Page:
Re: Getting Started With Channel Wires

>"Wires imply execution order" now has a caveat "Except for Channel wires"

Here's another perspective. Say you live in a house with indoor plumbing and all is well.  Then someone shows how you can have conduit installed containing electrical wires and then you will be able to use electrical appliances in addition to your plumbing fixtures.  Is this a benefit for you?  You will have to relax your view that everything which looks like a pipe must carry water.  You will have to learn the subtle difference between conduit and pipe in order to connect the proper fixture, but the advantage will be the greater functionality you'll have in your house.  If you can adapt to that change you'll be in much better position to benefit later on from the addition of natural gas pipes, central vacuum system pipes, and so on.  Of course, none of these new technologies is obligatory, and if you don't derive any benefit you are free to ignore them.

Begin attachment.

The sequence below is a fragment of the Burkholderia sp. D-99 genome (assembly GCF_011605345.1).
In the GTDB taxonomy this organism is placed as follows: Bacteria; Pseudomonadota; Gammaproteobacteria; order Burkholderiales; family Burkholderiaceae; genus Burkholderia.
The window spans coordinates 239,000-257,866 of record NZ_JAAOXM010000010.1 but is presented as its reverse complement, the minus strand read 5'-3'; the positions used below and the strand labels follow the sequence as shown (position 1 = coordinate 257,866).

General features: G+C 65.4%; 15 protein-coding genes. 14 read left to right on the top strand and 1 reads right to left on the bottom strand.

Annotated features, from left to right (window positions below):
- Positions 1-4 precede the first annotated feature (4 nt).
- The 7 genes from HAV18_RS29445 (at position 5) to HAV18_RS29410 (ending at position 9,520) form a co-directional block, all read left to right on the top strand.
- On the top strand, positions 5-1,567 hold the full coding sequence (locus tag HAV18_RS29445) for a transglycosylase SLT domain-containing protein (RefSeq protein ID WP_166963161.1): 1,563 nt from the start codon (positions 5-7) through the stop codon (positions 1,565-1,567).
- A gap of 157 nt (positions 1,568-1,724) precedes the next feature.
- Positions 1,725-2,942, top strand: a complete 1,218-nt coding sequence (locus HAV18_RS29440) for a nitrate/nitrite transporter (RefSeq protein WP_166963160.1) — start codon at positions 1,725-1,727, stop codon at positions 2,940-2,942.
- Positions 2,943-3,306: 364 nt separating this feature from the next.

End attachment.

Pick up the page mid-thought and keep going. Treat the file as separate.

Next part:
An introductory course on Channels was given at a university to a class of students who were just learning LabVIEW, and to a class of students who were seasoned LabVIEW users.  The new users caught on to the concept of Channels more quickly than the seasoned users, confirming the idea that the seasoned users had to unlearn the dogma that everything which (superficially) looks like a wire must imply execution order.  My take-away from this experiment is that we should teach Channels in the beginning LabVIEW course.  An interesting comment from a seasoned user was that Channels made things too easy and beginning users should be forced to learn the hard way first. ;-)